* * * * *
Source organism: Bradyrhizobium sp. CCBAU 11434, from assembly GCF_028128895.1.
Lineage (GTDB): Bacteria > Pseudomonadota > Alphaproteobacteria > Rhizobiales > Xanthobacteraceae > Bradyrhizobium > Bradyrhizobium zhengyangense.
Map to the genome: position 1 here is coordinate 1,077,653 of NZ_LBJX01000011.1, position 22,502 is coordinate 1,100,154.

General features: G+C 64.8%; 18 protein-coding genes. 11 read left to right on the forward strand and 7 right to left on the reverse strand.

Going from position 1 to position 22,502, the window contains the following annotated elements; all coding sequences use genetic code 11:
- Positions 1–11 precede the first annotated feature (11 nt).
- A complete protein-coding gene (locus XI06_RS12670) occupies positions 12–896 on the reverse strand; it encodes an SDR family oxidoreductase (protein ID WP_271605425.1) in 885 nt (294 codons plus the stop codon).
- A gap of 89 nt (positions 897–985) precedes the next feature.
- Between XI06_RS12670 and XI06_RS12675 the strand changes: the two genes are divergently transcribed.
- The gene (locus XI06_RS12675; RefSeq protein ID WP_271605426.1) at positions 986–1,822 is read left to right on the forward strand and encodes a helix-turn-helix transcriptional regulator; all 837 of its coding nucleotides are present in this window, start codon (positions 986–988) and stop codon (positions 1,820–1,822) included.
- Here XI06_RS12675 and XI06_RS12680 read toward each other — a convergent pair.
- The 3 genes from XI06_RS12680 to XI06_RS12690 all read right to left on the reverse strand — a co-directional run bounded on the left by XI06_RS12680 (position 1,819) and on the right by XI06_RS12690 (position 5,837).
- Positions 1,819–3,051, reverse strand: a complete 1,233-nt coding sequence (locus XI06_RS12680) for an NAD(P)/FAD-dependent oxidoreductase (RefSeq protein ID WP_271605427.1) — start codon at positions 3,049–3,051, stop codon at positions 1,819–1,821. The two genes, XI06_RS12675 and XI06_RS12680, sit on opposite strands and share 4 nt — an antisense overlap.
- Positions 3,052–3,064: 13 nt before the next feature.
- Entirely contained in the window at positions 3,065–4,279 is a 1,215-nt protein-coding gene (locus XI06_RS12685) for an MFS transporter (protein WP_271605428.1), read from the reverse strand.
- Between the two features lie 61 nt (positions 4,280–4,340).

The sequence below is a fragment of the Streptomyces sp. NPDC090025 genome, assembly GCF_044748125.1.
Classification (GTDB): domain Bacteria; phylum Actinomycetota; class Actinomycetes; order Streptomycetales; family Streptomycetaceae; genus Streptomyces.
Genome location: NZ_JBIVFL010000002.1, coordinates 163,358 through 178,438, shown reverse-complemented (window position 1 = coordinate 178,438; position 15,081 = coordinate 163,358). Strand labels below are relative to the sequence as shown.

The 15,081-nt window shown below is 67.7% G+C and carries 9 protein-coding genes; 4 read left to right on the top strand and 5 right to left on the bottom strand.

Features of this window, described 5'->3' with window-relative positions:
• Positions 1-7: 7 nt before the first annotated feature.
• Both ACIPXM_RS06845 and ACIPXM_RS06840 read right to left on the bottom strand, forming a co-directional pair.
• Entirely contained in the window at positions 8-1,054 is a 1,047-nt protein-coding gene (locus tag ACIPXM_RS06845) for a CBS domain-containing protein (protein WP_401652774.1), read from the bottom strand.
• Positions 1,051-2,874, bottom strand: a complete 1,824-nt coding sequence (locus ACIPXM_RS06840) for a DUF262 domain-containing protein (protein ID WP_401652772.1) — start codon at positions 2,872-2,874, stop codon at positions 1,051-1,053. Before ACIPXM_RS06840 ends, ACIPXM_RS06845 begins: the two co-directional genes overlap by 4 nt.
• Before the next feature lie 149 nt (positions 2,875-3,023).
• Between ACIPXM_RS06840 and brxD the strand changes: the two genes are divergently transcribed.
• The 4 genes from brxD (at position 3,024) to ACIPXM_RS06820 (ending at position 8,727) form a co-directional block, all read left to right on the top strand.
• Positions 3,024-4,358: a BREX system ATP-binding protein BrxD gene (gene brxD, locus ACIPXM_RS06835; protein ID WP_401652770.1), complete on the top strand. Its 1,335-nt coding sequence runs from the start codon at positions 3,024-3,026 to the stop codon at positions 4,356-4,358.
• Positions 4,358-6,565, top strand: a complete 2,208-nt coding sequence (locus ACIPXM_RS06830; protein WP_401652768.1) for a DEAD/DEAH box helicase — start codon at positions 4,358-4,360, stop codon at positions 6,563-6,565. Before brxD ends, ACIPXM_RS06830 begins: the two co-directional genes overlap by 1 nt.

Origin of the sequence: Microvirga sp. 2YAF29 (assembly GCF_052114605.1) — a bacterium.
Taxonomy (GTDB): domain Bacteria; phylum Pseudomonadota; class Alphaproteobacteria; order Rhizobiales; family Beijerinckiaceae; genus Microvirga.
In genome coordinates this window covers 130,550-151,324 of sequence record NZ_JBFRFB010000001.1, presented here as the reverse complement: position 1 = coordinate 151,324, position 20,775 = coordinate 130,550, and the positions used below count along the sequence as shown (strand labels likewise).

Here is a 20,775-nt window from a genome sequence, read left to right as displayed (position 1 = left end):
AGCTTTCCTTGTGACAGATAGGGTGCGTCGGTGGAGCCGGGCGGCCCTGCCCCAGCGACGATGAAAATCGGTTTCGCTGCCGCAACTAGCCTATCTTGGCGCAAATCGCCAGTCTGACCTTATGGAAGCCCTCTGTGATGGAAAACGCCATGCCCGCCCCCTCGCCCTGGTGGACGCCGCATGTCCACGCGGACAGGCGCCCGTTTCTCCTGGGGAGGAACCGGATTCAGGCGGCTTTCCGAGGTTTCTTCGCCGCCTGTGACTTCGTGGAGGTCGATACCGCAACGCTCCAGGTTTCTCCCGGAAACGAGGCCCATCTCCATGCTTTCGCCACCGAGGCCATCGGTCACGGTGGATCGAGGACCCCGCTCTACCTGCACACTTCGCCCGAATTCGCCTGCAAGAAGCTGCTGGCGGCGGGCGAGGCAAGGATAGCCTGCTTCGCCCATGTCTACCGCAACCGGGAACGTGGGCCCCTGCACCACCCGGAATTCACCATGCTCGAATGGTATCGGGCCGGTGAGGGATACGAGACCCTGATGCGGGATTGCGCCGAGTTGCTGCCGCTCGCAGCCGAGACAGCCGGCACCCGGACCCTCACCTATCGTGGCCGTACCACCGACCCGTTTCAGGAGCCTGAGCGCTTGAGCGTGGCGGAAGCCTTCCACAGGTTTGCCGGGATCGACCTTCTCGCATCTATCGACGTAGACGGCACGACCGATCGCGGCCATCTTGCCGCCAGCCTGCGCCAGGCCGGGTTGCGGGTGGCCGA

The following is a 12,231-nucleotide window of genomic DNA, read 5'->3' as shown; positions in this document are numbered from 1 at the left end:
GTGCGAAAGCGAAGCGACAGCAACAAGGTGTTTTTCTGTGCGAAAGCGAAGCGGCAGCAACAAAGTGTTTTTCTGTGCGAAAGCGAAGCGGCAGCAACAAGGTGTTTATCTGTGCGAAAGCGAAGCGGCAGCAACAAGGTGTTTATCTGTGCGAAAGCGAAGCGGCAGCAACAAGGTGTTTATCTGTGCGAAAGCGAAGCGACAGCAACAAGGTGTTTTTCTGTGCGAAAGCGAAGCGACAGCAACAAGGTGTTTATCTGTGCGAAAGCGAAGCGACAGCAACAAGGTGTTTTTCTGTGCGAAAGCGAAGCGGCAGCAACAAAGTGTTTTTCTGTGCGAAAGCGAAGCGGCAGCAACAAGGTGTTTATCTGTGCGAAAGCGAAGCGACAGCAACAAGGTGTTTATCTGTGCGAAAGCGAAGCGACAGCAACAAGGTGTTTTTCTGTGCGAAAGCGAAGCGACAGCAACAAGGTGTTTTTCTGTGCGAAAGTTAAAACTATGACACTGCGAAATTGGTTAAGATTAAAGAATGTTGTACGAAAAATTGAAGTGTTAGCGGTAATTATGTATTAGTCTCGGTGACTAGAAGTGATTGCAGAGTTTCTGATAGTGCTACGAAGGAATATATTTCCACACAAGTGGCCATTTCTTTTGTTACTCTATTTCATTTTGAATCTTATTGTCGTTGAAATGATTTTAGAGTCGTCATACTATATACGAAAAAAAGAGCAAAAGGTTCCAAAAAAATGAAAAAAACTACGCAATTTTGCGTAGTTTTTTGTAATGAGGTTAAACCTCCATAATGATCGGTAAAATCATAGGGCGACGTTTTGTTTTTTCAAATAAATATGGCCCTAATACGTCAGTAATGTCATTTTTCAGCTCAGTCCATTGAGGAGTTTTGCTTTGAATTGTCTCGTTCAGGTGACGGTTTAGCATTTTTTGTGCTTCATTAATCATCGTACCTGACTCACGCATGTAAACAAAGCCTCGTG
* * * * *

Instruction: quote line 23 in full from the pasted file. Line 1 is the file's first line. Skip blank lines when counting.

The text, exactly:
• Both ACIPXM_RS06845 and ACIPXM_RS06840 read right to left on the bottom strand, forming a co-directional pair.